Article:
Michael Hollingsworth

Michael Hollingsworth had his first play, Strawberry Fields, produced by the Factory Theatre Lab in 1972. His next, performed at Toronto Free Theatre the following year, was Clear Light. In this LSD-inspired play, 2 couples and 1 ex-husband gather for a game of cards.


Hollingsworth, Michael

 Michael John Hollingsworth, playwright (b at Swansea, Wales 5 Feb 1950). Michael Hollingsworth immigrated to Canada at the age of 6. He graduated from Sir Wilfrid Laurier Collegiate Institute in Toronto in 1969 and studied fine arts at York University in 1974. He is a playwright and co-founder of the theatre ensemble VideoCabaret (or "VideoCab") and directs his own plays with this company. He has identified influences as diverse as Victorian melodrama, Commedia Dell'Arte, Antonin Artaud, Monty Python and John Lennon. In his efforts to create theatre "for a generation raised on rock and TV," Hollingsworth has developed a theatre-as-spectacle style adapted for the smaller stages afforded new Canadian works.

Michael Hollingsworth had his first play, Strawberry Fields, produced by the Factory Theatre Lab in 1972. His next, performed at Toronto Free Theatre the following year, was Clear Light. In this LSD-inspired play, 2 couples and 1 ex-husband gather for a game of cards. The evening degenerates into a fractured and horrifying series of sexual encounters and violent actions, culminating in the roasting and eating of a baby. Or is it a turkey? Who knows? The Morality Squad forced the play into closure after 12 performances.

Michael Hollingsworth found himself out of work for 3 years following the closure of Clear Light. He met politically minded cabaret troupe The Hummer Sisters and joined with member Deanne Taylor to found VideoCabaret in 1976. VideoCab was one of the first companies in Canada to experiment with integrating video and live rock music into theatrical performances. The first pieces the new company mounted were Taylor's The Patty Rehearst Story and The Bible as told to Karen Ann Quinlan. Hollingsworth produced Electric Eye and adaptations of George Orwell's 1984 and Aldous Huxley's Brave New World, both of which involved interaction between actors and onstage video screens.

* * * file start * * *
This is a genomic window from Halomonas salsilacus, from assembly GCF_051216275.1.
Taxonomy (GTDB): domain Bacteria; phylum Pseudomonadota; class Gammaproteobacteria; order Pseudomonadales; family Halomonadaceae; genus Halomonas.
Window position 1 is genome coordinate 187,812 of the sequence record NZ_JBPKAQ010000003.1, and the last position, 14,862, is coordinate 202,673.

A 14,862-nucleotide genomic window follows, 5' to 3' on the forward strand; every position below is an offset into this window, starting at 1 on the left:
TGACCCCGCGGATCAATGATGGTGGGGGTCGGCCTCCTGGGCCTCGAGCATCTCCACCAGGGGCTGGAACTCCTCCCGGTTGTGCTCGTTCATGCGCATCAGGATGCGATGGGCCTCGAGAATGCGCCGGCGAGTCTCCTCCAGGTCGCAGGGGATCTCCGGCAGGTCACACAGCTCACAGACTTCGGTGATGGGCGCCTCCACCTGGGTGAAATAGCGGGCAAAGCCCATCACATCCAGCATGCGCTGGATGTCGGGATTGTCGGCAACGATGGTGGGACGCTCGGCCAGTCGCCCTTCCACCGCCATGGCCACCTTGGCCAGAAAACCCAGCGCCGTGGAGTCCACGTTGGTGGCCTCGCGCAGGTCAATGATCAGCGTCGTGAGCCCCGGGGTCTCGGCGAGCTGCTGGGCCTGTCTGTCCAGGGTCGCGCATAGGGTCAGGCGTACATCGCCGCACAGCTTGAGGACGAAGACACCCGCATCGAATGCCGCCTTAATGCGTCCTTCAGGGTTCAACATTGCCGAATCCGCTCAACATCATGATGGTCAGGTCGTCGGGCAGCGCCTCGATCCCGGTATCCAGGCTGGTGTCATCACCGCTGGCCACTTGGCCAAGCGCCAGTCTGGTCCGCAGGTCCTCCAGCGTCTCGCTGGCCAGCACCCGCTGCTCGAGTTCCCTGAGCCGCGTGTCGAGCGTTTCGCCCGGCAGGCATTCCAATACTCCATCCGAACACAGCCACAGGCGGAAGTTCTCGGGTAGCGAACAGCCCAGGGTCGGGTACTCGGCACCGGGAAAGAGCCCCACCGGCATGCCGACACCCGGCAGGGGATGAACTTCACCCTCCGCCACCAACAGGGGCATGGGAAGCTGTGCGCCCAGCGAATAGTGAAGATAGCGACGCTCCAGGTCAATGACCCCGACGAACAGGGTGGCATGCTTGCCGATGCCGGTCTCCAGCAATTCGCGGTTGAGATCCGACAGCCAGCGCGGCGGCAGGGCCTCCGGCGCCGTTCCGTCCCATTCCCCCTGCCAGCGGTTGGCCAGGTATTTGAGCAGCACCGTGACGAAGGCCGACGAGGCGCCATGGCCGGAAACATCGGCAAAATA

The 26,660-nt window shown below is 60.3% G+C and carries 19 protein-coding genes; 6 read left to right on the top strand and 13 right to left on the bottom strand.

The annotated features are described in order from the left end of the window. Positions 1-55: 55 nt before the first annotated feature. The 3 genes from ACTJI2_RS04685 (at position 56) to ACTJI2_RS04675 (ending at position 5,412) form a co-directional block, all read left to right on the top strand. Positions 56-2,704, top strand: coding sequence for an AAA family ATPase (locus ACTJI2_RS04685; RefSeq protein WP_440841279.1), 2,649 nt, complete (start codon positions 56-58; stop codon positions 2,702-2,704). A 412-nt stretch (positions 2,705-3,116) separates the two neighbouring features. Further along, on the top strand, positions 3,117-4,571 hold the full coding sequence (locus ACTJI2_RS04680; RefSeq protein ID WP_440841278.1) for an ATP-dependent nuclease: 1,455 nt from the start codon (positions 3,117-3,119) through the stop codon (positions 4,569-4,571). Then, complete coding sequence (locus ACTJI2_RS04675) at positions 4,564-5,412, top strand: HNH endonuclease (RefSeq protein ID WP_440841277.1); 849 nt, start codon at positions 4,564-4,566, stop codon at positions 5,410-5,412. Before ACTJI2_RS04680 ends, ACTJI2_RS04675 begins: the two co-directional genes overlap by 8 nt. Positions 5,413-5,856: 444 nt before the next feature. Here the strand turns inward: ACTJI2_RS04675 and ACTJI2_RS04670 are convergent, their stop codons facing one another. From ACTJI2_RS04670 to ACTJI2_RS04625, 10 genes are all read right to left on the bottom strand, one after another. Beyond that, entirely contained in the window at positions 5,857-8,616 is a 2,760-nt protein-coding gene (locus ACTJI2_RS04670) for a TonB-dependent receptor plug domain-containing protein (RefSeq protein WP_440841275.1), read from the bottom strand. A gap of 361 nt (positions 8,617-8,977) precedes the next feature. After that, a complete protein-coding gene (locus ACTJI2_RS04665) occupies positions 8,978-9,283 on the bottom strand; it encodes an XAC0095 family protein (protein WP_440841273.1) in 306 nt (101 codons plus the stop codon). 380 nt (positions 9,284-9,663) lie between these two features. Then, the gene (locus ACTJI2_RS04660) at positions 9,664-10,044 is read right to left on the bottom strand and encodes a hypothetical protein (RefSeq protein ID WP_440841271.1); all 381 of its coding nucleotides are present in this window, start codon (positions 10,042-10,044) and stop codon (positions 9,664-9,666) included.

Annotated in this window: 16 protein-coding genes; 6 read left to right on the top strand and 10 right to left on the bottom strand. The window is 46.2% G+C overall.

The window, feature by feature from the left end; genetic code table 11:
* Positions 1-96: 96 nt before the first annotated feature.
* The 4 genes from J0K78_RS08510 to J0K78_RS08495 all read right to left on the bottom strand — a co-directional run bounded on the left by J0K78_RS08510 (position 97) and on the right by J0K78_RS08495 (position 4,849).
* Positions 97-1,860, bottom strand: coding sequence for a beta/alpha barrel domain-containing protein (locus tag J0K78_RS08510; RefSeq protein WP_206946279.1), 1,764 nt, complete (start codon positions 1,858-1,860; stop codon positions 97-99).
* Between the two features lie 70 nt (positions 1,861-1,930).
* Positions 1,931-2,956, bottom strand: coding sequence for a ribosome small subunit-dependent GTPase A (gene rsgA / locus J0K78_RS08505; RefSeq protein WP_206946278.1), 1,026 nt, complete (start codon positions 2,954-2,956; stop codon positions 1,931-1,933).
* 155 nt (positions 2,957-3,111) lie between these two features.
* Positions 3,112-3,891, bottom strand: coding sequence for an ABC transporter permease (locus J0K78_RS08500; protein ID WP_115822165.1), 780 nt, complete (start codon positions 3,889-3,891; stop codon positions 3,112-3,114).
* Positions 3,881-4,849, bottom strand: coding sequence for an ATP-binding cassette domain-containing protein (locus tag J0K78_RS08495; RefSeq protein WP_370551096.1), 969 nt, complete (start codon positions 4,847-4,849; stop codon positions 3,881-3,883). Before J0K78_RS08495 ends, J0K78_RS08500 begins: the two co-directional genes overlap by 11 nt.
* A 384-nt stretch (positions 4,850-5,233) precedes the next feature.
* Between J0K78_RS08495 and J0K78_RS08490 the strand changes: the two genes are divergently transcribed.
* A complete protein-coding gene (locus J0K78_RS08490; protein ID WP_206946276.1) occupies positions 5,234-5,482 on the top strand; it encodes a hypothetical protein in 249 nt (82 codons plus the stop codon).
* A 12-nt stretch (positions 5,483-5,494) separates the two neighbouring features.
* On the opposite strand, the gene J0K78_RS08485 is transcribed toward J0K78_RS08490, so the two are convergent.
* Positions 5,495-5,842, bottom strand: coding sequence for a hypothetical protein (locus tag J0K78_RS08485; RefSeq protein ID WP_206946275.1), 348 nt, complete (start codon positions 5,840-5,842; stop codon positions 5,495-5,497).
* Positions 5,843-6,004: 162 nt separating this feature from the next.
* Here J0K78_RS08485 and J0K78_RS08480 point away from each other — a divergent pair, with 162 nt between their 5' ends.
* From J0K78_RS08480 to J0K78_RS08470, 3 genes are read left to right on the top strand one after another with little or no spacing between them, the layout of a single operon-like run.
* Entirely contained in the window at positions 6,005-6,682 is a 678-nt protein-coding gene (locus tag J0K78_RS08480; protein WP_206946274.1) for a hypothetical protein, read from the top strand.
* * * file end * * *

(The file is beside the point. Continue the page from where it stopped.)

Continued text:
In 1982, Hollingsworth saw a photo of the Queen of England handing a repatriated constitution to Prime Minister Trudeau. His creative efforts for the next 25 years were consumed by writing a series of plays dramatizing and satirizing the history of Canada. The series is divided into: The History of the Village of the Small Huts, 8 plays covering Canadian history from New France (which won a Chalmers award in 1985 for best new play) to WWII; and The Global Village, 4 plays from The Cold War to The Life and Times of Brian Mulroney.

VideoCab combined efforts with designers Jim Plaxton, Astrid Janson and Shadowland Theatre to design what they call a "black-box epic" style, which is Videocab's homage to television. A typical set-up would consist of no set, eccentric props and costumes (satirical interpretations of historical items), and only spotlights to delineate different scenes. Confederation and Riel, for example, contained 137 scenes and 72 characters played by 11 actors in under 2 hours.

Michael Hollingsworth has responded to a media-obsessed, spectacle-hungry culture by producing theatrical works that subject stories and characters to a refractory lens of high-impact staging. In addition to the Chalmers Award, he has won 3 Dora Mavor Moore Awards for his writing (Rigoletto with Deanne Taylor, 1990; The Great War, 1993; and Confederation, 2004), and 1 for directing (The Cold War, 1996). In 2008 his play Laurier was nominated for 6 Dora Awards.